Uh, mostly not, because apparently I was the only person in the US who assumed the government was already doing something very much like this? Because it was doing it under Bush, and if Obama had gotten around to stopping doing it, his administration would have made a big deal about it, no? And since the Obama Administration never said a single word about it that I can recall, it was probably still going on? So I guess what I would say is, yeah, seems not surprising in the least, why are you suddenly freaked out about it?
This is separate and independent from the question of whether the government should be vacuuming up every single bit of information out there in our communication channels, to which my reflexive answer is, oh, very probably not. Seems like a bad idea, for all the usual reasons involving rights and civil liberties, and the fact that our government, while nominally seen as liberty-loving, is not forever guaranteed to be so (and of course there are many who do not believe it is that way now). With that understood, again, since this has been happening since the early days of the millennium, it seemed to me unlikely that it had suddenly had stopped. Our government doesn’t have a whole stratum of secret legal and operational apparatuses for nothing, you know. It’s being used. It hasn’t stopped being used, because, again, if it had stopped, the current administration would have made a fine show of not using it.
I’m not personally thrilled with the possibility/probability of everything I do online being strained through the government’s baleen, as it were, but I’ve assumed it’s been doing so for the last decade at least. Inasmuch as I live my online life with the assumption that nothing I do there is private and unknown anyway (i.e., it’s all discoverable at some point, and in some way), this did not require a huge adjustment on my part. The question I usually ask myself before I do anything online is this: Is this something I can tell my wife about, and she would be cool with? If the answer is “yes,” then if someone else finds out, meh.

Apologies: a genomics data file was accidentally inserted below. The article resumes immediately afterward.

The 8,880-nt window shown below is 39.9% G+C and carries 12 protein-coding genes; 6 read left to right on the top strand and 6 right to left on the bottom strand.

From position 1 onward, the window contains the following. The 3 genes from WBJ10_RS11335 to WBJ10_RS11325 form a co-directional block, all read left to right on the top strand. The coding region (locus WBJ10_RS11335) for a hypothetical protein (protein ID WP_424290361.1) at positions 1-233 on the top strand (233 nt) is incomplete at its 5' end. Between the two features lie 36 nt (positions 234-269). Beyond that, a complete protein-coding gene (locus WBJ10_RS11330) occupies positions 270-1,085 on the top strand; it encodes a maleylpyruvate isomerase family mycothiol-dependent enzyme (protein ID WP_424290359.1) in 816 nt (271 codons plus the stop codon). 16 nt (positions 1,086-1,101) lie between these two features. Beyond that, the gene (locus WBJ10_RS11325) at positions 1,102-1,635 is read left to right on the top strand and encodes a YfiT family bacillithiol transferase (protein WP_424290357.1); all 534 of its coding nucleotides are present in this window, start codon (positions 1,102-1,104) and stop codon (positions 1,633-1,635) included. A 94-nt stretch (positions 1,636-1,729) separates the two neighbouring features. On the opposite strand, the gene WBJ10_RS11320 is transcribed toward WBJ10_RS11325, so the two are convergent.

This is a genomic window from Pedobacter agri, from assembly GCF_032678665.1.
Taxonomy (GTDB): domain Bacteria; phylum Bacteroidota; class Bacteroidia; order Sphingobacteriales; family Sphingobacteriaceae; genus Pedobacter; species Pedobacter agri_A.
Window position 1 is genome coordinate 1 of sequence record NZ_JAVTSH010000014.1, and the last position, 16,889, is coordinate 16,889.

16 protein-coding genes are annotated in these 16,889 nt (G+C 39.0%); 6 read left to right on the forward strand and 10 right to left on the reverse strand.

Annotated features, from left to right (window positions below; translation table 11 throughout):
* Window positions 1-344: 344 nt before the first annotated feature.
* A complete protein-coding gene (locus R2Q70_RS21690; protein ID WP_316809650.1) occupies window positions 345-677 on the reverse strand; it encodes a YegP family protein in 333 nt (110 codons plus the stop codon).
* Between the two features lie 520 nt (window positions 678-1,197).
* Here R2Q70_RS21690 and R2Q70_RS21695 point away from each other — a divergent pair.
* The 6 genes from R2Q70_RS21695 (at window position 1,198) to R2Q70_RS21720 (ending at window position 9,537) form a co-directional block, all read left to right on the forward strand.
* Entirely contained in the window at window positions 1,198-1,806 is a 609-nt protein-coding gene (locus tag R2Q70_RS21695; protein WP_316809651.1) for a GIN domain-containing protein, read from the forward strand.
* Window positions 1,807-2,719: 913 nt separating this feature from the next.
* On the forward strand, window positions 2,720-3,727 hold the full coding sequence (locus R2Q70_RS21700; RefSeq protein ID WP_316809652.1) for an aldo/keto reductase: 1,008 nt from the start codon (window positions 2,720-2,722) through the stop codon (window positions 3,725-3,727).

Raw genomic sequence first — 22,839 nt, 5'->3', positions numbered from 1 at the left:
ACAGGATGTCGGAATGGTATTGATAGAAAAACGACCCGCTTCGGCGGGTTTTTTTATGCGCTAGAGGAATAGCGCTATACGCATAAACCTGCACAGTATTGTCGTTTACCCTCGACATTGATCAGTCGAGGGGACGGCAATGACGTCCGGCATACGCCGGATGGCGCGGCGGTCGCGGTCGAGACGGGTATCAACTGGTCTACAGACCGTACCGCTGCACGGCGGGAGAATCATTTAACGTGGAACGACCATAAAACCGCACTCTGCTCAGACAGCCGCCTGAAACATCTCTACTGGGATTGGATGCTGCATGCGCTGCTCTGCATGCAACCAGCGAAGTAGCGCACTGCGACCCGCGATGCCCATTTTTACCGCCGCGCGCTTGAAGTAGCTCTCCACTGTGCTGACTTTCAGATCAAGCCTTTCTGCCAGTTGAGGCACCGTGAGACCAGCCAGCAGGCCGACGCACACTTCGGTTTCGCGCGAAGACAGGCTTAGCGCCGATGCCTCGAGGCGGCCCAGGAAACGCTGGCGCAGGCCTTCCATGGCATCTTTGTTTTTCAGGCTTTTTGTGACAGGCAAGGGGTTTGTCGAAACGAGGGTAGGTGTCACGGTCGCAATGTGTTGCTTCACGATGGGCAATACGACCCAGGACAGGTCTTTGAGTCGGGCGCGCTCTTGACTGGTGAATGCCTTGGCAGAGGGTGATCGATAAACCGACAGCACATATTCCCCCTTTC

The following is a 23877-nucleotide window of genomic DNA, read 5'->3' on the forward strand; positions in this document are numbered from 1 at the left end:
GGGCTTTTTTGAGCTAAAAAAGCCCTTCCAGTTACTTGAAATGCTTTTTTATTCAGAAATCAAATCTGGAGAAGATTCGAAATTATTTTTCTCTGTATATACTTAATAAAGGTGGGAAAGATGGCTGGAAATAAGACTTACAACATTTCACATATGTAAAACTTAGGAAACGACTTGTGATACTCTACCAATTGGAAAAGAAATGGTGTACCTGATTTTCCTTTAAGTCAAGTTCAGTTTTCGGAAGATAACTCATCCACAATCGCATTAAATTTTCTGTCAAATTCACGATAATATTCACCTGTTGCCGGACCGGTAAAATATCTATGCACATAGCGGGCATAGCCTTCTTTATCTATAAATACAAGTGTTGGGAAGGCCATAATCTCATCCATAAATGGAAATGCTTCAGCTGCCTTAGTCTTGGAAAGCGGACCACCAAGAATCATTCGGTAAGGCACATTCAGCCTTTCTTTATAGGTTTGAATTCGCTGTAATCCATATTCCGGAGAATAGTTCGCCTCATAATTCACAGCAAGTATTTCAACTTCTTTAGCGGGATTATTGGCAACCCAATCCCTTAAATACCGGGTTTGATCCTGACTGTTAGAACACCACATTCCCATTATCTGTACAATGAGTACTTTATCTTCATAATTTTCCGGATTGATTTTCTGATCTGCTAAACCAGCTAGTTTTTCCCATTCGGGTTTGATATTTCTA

(This doesn’t mean I’m keen to share all the (generally really not all that exciting, sadly) details of my online life with all y’all, “all y’all” including the NSA, and I think quite honestly most of you are probably happy with that arrangement as well. But if it happened, there’s nothing there that would surprise Krissy, and at the end of the day she’s actually the one that matters.)
On a related note, I’m also aware of how much privacy I’ve already given up on a daily basis to private corporations. For example, I’m nestled fairly deep into the Googlesphere at this point; I use its GMail service, have an Android phone and tablet and otherwise use a fair number of its services. Google knows where I am all the time (so long as I have my phone and/or tablet), reads my email and tracks a lot of what I do online, and in return it does a lot of things that make my life somewhat easier (I don’t get lost anymore when I go on the road, for example).
This constitutes a loss of privacy, to be sure, but it’s also varieties of privacy that I don’t feel terribly awful about compromising because a) I understand what’s being compromised and what I get out of it, b) Google doesn’t actually give a shit about my e-mail or other private information other than for keywords to offer me ads and services (and again I’m aware of that particular trade), c) a decade plus of dealing with Google has given me a good idea what I’m in for. Likewise Apple, Microsoft and Verizon, all of whose devices I use on a regular basis and have for years, and whose user agreements I actually do read.
Do I want Google (or anyone else) to allow the government access to their information on me without appropriate legal procedures? No (note Google’s flat denial of participation in a PRISM program here). On the other hand, again, simply as a matter of course, I have assumed the US government was getting my data one way or another. At the end of the day, the Internet was born out of ARPANET, and the US government has never been keen of letting the Internet go entirely private. Once more, I’m slightly surprised people seem surprised.
And again, this lack of surprise is separate and independent from my thoughts on whether this assumed suctioning up of my data is correct, just or right. What I’m saying is that I’m not especially outraged at the moment. It’s hard to be outraged for an entire decade. At least it is for me.